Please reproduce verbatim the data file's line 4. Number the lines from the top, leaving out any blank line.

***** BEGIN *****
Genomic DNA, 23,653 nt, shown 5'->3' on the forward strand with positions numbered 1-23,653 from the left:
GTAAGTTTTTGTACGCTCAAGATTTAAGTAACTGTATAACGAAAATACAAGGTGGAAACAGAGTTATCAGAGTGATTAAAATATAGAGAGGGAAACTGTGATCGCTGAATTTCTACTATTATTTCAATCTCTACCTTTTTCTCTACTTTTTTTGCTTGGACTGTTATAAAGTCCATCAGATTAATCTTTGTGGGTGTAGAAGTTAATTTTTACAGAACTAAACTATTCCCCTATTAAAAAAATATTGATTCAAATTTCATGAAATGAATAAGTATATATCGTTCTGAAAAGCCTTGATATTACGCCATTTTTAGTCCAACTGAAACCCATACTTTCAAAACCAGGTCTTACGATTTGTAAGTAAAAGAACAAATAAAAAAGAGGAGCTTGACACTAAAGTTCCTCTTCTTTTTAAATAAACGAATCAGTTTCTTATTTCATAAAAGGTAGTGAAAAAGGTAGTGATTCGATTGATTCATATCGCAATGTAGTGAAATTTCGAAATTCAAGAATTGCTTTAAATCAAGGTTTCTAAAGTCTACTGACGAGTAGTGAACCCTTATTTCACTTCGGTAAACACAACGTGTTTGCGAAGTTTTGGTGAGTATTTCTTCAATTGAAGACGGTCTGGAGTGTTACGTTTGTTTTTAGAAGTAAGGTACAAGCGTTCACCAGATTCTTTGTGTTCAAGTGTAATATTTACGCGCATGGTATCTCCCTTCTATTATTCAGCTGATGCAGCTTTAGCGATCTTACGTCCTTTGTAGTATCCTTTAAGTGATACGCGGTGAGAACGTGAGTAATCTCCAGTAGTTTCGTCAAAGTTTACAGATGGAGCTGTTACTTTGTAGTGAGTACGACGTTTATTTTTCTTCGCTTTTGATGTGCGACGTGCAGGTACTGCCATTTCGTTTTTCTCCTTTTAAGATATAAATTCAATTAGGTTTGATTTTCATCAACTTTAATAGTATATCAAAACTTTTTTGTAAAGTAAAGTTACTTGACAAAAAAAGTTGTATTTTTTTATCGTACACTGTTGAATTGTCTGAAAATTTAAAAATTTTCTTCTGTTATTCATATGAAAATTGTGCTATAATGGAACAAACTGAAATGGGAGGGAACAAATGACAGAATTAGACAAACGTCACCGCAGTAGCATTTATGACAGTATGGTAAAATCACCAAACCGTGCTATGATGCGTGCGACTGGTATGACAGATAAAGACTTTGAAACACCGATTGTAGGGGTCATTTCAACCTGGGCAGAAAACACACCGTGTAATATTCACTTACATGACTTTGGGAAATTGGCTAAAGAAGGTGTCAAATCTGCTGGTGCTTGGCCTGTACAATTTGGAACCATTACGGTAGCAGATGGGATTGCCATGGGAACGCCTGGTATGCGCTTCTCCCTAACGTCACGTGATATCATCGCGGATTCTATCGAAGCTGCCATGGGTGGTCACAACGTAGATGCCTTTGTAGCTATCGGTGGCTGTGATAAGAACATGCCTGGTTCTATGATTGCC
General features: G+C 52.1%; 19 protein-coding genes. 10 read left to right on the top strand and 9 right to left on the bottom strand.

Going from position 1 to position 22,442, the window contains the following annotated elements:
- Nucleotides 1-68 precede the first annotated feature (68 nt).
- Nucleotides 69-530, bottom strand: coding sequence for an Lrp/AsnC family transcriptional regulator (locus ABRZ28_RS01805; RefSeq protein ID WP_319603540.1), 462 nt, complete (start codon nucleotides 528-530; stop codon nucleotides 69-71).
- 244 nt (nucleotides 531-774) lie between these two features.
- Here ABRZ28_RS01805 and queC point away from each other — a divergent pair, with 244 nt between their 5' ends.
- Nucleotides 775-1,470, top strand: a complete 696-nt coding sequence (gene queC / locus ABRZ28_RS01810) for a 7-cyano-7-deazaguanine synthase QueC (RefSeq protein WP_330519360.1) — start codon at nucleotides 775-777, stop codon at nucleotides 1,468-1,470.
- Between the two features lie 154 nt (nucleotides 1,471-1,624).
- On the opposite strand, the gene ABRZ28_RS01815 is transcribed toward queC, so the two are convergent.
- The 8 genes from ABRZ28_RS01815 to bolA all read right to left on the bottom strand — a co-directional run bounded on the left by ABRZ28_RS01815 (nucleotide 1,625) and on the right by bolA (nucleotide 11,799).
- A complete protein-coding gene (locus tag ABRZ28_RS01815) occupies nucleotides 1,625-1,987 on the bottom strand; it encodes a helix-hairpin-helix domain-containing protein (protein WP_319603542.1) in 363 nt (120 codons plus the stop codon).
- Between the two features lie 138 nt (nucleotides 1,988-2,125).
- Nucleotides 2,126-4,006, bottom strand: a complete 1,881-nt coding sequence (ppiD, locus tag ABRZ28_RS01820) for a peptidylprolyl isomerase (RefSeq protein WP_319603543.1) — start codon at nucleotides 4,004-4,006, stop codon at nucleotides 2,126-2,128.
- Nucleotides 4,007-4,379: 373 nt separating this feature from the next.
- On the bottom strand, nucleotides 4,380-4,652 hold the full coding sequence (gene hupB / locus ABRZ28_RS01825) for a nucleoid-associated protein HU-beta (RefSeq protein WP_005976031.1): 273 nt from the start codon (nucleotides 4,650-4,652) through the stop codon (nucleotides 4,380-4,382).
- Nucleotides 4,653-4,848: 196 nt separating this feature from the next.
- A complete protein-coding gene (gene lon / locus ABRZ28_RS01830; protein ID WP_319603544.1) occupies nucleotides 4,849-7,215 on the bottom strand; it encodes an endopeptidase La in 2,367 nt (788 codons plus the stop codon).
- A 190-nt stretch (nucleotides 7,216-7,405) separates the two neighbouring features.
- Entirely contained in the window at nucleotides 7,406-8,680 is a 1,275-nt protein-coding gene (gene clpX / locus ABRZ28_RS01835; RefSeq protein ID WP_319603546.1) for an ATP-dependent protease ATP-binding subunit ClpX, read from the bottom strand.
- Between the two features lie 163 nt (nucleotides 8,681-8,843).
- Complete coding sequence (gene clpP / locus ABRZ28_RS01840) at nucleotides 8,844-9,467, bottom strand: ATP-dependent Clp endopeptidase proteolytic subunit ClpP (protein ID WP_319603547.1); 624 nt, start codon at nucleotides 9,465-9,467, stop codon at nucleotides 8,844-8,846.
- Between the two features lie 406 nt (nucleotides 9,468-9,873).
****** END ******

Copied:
Going from position 1 to position 22,442, the window contains the following annotated elements: